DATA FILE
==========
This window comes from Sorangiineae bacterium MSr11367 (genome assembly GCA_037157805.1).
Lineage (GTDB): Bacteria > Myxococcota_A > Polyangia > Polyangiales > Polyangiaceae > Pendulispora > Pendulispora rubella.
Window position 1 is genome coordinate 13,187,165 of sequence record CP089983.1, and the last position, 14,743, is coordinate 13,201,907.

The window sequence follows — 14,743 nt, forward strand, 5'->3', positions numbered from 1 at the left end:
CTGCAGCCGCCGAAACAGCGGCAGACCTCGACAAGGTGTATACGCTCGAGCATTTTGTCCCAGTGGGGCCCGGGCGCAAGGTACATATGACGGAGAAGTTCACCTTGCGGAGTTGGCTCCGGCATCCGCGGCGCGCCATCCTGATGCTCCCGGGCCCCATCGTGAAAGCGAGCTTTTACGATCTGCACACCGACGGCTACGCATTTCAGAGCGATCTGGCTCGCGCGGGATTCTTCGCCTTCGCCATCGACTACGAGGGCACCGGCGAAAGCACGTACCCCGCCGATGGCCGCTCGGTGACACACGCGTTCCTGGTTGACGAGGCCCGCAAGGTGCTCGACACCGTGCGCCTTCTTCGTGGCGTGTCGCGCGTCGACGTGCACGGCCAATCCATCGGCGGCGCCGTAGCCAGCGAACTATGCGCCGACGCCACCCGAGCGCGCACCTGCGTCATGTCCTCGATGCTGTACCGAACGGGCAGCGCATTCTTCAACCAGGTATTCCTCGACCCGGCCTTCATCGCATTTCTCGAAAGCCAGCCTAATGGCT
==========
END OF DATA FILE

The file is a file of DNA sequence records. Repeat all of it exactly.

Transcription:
This window comes from Sorangiineae bacterium MSr11367 (genome assembly GCA_037157805.1).
Lineage (GTDB): Bacteria > Myxococcota_A > Polyangia > Polyangiales > Polyangiaceae > Pendulispora > Pendulispora rubella.
Window position 1 is genome coordinate 13,187,165 of sequence record CP089983.1, and the last position, 14,743, is coordinate 13,201,907.

The window sequence follows — 14,743 nt, forward strand, 5'->3', positions numbered from 1 at the left end:
CTGCAGCCGCCGAAACAGCGGCAGACCTCGACAAGGTGTATACGCTCGAGCATTTTGTCCCAGTGGGGCCCGGGCGCAAGGTACATATGACGGAGAAGTTCACCTTGCGGAGTTGGCTCCGGCATCCGCGGCGCGCCATCCTGATGCTCCCGGGCCCCATCGTGAAAGCGAGCTTTTACGATCTGCACACCGACGGCTACGCATTTCAGAGCGATCTGGCTCGCGCGGGATTCTTCGCCTTCGCCATCGACTACGAGGGCACCGGCGAAAGCACGTACCCCGCCGATGGCCGCTCGGTGACACACGCGTTCCTGGTTGACGAGGCCCGCAAGGTGCTCGACACCGTGCGCCTTCTTCGTGGCGTGTCGCGCGTCGACGTGCACGGCCAATCCATCGGCGGCGCCGTAGCCAGCGAACTATGCGCCGACGCCACCCGAGCGCGCACCTGCGTCATGTCCTCGATGCTGTACCGAACGGGCAGCGCATTCTTCAACCAGGTATTCCTCGACCCGGCCTTCATCGCATTTCTCGAAAGCCAGCCTAATGGCT